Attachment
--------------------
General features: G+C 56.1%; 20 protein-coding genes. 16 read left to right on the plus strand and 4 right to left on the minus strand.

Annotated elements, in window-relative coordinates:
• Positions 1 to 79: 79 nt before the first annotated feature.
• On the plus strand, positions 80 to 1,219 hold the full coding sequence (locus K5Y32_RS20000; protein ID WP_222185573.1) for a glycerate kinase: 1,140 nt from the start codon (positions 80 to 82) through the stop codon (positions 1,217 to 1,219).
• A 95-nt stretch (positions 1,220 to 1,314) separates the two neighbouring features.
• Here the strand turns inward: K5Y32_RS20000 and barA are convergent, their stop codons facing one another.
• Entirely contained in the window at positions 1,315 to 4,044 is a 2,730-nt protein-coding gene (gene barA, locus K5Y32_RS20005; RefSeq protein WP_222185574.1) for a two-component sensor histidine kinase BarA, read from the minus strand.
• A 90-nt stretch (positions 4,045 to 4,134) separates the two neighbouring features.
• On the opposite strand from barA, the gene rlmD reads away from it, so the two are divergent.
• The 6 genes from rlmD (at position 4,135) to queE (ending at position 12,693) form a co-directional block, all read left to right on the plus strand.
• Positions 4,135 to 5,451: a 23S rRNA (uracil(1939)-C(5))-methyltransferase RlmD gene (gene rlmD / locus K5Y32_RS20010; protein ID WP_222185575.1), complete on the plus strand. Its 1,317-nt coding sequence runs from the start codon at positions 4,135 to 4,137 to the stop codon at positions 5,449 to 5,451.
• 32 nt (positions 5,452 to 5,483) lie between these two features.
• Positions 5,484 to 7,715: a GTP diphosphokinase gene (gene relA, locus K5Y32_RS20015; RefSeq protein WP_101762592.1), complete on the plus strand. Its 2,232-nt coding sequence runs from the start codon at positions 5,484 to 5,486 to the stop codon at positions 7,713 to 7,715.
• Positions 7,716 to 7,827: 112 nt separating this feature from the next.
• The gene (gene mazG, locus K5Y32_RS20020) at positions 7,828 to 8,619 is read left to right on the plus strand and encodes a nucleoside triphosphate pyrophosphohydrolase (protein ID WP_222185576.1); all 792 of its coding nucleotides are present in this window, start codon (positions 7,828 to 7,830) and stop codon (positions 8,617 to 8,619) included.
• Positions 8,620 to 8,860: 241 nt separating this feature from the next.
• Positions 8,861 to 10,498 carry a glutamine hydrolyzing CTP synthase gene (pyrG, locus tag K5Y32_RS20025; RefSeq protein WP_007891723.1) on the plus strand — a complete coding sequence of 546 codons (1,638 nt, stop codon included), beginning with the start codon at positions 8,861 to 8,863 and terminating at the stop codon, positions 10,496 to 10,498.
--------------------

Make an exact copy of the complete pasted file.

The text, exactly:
General features: G+C 56.1%; 20 protein-coding genes. 16 read left to right on the plus strand and 4 right to left on the minus strand.

Annotated elements, in window-relative coordinates:
• Positions 1 to 79: 79 nt before the first annotated feature.
• On the plus strand, positions 80 to 1,219 hold the full coding sequence (locus K5Y32_RS20000; protein ID WP_222185573.1) for a glycerate kinase: 1,140 nt from the start codon (positions 80 to 82) through the stop codon (positions 1,217 to 1,219).
• A 95-nt stretch (positions 1,220 to 1,314) separates the two neighbouring features.
• Here the strand turns inward: K5Y32_RS20000 and barA are convergent, their stop codons facing one another.
• Entirely contained in the window at positions 1,315 to 4,044 is a 2,730-nt protein-coding gene (gene barA, locus K5Y32_RS20005; RefSeq protein WP_222185574.1) for a two-component sensor histidine kinase BarA, read from the minus strand.
• A 90-nt stretch (positions 4,045 to 4,134) separates the two neighbouring features.
• On the opposite strand from barA, the gene rlmD reads away from it, so the two are divergent.
• The 6 genes from rlmD (at position 4,135) to queE (ending at position 12,693) form a co-directional block, all read left to right on the plus strand.
• Positions 4,135 to 5,451: a 23S rRNA (uracil(1939)-C(5))-methyltransferase RlmD gene (gene rlmD / locus K5Y32_RS20010; protein ID WP_222185575.1), complete on the plus strand. Its 1,317-nt coding sequence runs from the start codon at positions 4,135 to 4,137 to the stop codon at positions 5,449 to 5,451.
• 32 nt (positions 5,452 to 5,483) lie between these two features.
• Positions 5,484 to 7,715: a GTP diphosphokinase gene (gene relA, locus K5Y32_RS20015; RefSeq protein WP_101762592.1), complete on the plus strand. Its 2,232-nt coding sequence runs from the start codon at positions 5,484 to 5,486 to the stop codon at positions 7,713 to 7,715.
• Positions 7,716 to 7,827: 112 nt separating this feature from the next.
• The gene (gene mazG, locus K5Y32_RS20020) at positions 7,828 to 8,619 is read left to right on the plus strand and encodes a nucleoside triphosphate pyrophosphohydrolase (protein ID WP_222185576.1); all 792 of its coding nucleotides are present in this window, start codon (positions 7,828 to 7,830) and stop codon (positions 8,617 to 8,619) included.
• Positions 8,620 to 8,860: 241 nt separating this feature from the next.
• Positions 8,861 to 10,498 carry a glutamine hydrolyzing CTP synthase gene (pyrG, locus tag K5Y32_RS20025; RefSeq protein WP_007891723.1) on the plus strand — a complete coding sequence of 546 codons (1,638 nt, stop codon included), beginning with the start codon at positions 8,861 to 8,863 and terminating at the stop codon, positions 10,496 to 10,498.